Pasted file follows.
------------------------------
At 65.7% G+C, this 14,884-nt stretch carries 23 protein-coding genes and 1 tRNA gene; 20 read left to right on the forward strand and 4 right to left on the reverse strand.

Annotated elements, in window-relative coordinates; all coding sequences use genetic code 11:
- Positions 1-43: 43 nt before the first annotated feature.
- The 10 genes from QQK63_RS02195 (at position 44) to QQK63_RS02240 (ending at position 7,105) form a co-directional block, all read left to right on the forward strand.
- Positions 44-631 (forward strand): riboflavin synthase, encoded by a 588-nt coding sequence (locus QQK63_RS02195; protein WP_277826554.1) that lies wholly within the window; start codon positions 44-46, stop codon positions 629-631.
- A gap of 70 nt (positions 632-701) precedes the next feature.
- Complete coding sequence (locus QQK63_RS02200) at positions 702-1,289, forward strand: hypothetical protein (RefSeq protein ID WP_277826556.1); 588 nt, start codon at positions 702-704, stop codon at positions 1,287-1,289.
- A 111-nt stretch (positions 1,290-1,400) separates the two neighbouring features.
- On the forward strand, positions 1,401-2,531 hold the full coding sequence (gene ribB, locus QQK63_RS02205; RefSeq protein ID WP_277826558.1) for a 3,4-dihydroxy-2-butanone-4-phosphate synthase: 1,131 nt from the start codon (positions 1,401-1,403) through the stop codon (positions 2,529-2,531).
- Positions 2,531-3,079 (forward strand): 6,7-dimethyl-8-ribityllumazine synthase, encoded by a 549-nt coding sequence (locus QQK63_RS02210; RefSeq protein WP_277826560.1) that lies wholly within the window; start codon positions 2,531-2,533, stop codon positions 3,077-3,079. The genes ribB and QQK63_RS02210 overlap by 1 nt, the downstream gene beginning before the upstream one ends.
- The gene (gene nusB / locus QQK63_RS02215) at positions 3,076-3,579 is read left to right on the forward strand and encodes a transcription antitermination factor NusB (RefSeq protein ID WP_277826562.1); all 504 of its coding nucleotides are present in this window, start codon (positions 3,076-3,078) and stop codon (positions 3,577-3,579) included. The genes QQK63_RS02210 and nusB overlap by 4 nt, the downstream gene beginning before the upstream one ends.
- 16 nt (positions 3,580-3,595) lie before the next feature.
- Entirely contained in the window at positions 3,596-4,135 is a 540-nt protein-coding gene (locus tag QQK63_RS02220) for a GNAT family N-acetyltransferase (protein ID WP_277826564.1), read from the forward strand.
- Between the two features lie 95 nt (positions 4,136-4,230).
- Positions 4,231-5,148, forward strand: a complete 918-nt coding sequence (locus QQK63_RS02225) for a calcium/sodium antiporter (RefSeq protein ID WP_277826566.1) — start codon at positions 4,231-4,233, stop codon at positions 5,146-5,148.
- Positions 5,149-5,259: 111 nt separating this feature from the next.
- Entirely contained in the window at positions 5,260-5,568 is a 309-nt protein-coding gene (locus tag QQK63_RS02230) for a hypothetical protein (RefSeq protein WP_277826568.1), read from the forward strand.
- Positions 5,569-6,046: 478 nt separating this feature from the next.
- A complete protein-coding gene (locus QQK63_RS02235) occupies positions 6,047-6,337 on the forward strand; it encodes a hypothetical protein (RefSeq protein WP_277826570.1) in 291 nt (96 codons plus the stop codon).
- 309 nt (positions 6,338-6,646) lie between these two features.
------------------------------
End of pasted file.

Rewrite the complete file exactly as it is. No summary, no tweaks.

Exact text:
At 65.7% G+C, this 14,884-nt stretch carries 23 protein-coding genes and 1 tRNA gene; 20 read left to right on the forward strand and 4 right to left on the reverse strand.

Annotated elements, in window-relative coordinates; all coding sequences use genetic code 11:
- Positions 1-43: 43 nt before the first annotated feature.
- The 10 genes from QQK63_RS02195 (at position 44) to QQK63_RS02240 (ending at position 7,105) form a co-directional block, all read left to right on the forward strand.
- Positions 44-631 (forward strand): riboflavin synthase, encoded by a 588-nt coding sequence (locus QQK63_RS02195; protein WP_277826554.1) that lies wholly within the window; start codon positions 44-46, stop codon positions 629-631.
- A gap of 70 nt (positions 632-701) precedes the next feature.
- Complete coding sequence (locus QQK63_RS02200) at positions 702-1,289, forward strand: hypothetical protein (RefSeq protein ID WP_277826556.1); 588 nt, start codon at positions 702-704, stop codon at positions 1,287-1,289.
- A 111-nt stretch (positions 1,290-1,400) separates the two neighbouring features.
- On the forward strand, positions 1,401-2,531 hold the full coding sequence (gene ribB, locus QQK63_RS02205; RefSeq protein ID WP_277826558.1) for a 3,4-dihydroxy-2-butanone-4-phosphate synthase: 1,131 nt from the start codon (positions 1,401-1,403) through the stop codon (positions 2,529-2,531).
- Positions 2,531-3,079 (forward strand): 6,7-dimethyl-8-ribityllumazine synthase, encoded by a 549-nt coding sequence (locus QQK63_RS02210; RefSeq protein WP_277826560.1) that lies wholly within the window; start codon positions 2,531-2,533, stop codon positions 3,077-3,079. The genes ribB and QQK63_RS02210 overlap by 1 nt, the downstream gene beginning before the upstream one ends.
- The gene (gene nusB / locus QQK63_RS02215) at positions 3,076-3,579 is read left to right on the forward strand and encodes a transcription antitermination factor NusB (RefSeq protein ID WP_277826562.1); all 504 of its coding nucleotides are present in this window, start codon (positions 3,076-3,078) and stop codon (positions 3,577-3,579) included. The genes QQK63_RS02210 and nusB overlap by 4 nt, the downstream gene beginning before the upstream one ends.
- 16 nt (positions 3,580-3,595) lie before the next feature.
- Entirely contained in the window at positions 3,596-4,135 is a 540-nt protein-coding gene (locus tag QQK63_RS02220) for a GNAT family N-acetyltransferase (protein ID WP_277826564.1), read from the forward strand.
- Between the two features lie 95 nt (positions 4,136-4,230).
- Positions 4,231-5,148, forward strand: a complete 918-nt coding sequence (locus QQK63_RS02225) for a calcium/sodium antiporter (RefSeq protein ID WP_277826566.1) — start codon at positions 4,231-4,233, stop codon at positions 5,146-5,148.
- Positions 5,149-5,259: 111 nt separating this feature from the next.
- Entirely contained in the window at positions 5,260-5,568 is a 309-nt protein-coding gene (locus tag QQK63_RS02230) for a hypothetical protein (RefSeq protein WP_277826568.1), read from the forward strand.
- Positions 5,569-6,046: 478 nt separating this feature from the next.
- A complete protein-coding gene (locus QQK63_RS02235) occupies positions 6,047-6,337 on the forward strand; it encodes a hypothetical protein (RefSeq protein WP_277826570.1) in 291 nt (96 codons plus the stop codon).
- 309 nt (positions 6,338-6,646) lie between these two features.